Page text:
The National Security Law Department (ADN) educates and trains U.S. and foreign judge advocates in international law and the application of that law to military operations. Subjects taught include foundational international law topics such as jus ad bellum, Geneva Conventions, human rights, war crimes, and the national security structure, as well as more practical applications of international law such as means and methods of warfare, detention law, cyber law, intelligence law, and rules of engagement. ADN faculty members are primarily Army judge advocates, but also include judge advocates from the Marine Corps, Air Force, and Navy.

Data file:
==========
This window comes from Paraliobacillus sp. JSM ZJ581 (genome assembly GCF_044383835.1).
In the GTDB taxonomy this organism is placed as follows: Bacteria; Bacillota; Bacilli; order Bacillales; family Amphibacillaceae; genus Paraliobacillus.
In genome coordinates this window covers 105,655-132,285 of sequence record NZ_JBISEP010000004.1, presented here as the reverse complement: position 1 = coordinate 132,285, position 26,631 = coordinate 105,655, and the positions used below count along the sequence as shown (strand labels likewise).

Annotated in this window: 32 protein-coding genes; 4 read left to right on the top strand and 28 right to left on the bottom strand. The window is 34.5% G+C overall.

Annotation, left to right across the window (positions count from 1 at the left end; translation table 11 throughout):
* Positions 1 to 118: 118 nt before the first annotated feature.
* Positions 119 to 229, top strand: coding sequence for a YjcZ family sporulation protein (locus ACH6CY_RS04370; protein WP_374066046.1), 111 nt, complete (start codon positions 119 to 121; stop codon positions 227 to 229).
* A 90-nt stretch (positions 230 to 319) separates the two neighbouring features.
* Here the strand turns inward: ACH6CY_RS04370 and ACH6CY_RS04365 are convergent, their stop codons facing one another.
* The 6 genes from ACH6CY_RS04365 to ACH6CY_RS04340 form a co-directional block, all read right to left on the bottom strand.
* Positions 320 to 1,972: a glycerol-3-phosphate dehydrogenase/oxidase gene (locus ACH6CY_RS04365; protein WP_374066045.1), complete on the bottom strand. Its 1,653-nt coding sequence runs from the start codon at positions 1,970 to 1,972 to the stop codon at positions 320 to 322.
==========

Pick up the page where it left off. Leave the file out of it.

ADN teaches newly commissioned judge advocate officers in the Officer Basic Course, as well as newly promoted Majors as part of the one year Graduate Course. ADN also teaches several short courses, including the National Security Law of Armed Conflict (2 weeks), Emergent Topics in National Security Law (3 days), Intelligence Law (1 week), and Domestic Operations (1 week) courses. ADN also teaches senior leaders of other branches at the Senior Officer Leader Orientation and General Officer Legal Orientation courses multiple times throughout the year.